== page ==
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Obama: Africa Wants Trade, Not Aid

President Barack Obama speaks at the U.S.-Africa Business Forum at The Plaza Hotel in New York, Sept. 21, 2016.

President Barack Obama speaks at the U.S.-Africa Business Forum at The Plaza Hotel in New York, Sept. 21, 2016.

There may be conflicts, poverty and disease in Africa, but the president of the United States says the direction of the continent is unmistakable.

President Barack Obama told business leaders this week that “Africa is on the move.” He spoke at a meeting of the U.S.-Africa Business Forum in New York City.

Obama said the African continent is “home to some of the fastest-growing economies in the world and … powered by the youngest population anywhere on the planet.”

“[Africa has] a middle class projected to grow to more than a billion customers,” he added.

Obama told the meeting that everywhere he travels in Africa, “from Senegal to South Africa, Africans insist they do not just want aid, they want trade. They want partners, not patrons.”

To help American businesses and investment, the U.S. government has become more active in Africa. Since 2008, the Department of Commerce has opened offices in Angola, Ethiopia, Mozambique and Tanzania. The department also has an expanded presence in Ghana and re-established a presence at the African Development Bank.

Two well-known Americans led the U.S.-Africa Business Forum meeting: Commerce Secretary Penny Pritzker and former New York City Mayor Michael Bloomberg.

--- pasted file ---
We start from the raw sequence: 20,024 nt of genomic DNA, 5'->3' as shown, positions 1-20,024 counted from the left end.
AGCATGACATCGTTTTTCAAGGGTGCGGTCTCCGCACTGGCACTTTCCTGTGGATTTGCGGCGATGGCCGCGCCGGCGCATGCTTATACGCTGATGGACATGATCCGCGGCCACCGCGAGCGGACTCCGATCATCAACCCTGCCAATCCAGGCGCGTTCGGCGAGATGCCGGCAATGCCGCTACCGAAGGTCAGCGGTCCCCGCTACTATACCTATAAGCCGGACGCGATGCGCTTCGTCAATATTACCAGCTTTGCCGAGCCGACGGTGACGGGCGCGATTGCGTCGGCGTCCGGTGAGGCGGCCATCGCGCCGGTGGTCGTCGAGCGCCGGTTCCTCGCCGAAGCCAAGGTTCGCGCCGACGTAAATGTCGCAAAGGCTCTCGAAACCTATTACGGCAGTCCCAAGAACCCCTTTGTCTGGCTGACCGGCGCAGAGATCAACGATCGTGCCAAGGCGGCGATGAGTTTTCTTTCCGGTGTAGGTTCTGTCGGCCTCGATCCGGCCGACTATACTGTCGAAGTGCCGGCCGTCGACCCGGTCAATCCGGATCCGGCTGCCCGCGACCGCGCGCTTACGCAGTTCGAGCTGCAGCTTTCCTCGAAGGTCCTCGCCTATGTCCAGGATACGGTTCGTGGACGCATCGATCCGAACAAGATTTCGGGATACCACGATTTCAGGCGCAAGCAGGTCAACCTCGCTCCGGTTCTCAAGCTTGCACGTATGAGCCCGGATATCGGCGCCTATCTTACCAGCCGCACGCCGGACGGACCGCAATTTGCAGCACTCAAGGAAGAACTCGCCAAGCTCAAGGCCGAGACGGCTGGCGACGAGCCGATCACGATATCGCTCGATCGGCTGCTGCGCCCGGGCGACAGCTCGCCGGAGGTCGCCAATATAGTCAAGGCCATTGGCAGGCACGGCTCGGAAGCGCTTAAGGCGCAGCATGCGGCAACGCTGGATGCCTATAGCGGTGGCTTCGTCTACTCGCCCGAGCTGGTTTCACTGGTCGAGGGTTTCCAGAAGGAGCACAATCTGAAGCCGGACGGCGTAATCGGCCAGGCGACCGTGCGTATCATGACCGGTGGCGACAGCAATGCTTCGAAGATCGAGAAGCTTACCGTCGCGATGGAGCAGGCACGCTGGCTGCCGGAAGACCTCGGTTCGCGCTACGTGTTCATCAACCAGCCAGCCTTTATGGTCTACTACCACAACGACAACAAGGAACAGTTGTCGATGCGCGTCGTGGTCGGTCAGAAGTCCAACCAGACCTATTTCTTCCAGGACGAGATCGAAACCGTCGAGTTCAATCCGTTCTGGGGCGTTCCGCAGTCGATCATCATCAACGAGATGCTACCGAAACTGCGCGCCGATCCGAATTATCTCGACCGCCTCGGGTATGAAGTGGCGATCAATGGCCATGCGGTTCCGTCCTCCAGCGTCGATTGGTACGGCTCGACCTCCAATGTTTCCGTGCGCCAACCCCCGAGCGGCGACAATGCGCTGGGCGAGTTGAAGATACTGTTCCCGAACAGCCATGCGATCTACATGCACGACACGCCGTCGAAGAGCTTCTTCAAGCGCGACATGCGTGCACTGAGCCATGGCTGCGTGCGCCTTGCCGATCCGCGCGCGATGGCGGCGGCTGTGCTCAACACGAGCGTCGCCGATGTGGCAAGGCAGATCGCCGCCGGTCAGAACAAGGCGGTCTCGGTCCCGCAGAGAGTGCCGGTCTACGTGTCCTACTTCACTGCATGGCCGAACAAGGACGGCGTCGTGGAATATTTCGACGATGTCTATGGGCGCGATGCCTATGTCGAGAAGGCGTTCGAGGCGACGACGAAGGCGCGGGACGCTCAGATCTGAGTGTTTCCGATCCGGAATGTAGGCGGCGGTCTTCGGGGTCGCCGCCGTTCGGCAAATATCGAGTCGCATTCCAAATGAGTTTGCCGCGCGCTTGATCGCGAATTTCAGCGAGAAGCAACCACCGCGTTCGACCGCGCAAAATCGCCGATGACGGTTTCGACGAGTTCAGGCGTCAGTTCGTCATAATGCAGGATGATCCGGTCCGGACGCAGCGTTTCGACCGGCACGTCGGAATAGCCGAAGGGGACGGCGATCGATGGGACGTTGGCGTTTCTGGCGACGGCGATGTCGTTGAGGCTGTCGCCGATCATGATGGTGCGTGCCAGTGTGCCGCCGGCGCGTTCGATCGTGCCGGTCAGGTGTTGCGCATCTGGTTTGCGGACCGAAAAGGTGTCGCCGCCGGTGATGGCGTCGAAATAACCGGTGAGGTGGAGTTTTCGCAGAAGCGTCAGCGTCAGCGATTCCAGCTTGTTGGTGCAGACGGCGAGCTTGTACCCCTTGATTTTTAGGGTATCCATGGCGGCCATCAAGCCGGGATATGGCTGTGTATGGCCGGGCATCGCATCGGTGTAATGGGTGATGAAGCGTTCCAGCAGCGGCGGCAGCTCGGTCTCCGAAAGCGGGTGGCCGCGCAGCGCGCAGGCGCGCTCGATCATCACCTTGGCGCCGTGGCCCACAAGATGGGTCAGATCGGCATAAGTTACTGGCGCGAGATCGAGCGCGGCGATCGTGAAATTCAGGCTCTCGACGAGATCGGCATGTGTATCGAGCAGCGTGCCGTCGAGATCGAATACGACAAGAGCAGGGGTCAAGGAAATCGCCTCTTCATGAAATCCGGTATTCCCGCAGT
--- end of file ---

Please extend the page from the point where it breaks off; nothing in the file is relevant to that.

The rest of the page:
The event was designed to help investors and business people from Africa and North America get acquainted with each other.

As Obama explained: “All of you should be wanting to make money and create great products and great services, and be profitable, and do right by your investors. But the good news is, in Africa right now, if you are doing well, you can also be doing a lot of good.”

One of the young people he spoke about is Frances Udukwu from Nigeria. She is currently serving as Miss Africa USA.

Frances Udukwu is only 26 years old, but she recently launched a non-profit organization, called the Lead Girl Foundation. Its goal is to help girls and young women make a life for themselves through business and occupational training.

She said, “My personal favorite [thing] is being able to touch the lives of many young girls and women across not only Africa, but in the (United) States as well.”

Udukwu lives in Washington, D.C., but travels to Nigeria often. She attended Temple University in Philadelphia and studied public health. She plans to go to law school.

I’m Marsha James.

Cindy Saine reported this story for Jim Dresbach adapted her report for Learning English. George Grow was the editor.

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Words in This Story

forumn. a meeting at which a subject can be discussed

customern. someone who buys goods or services from a business

patronn. a person who gives money and support to an artist or organization

acquaintedadj. having met : knowing each other in a personal or social way

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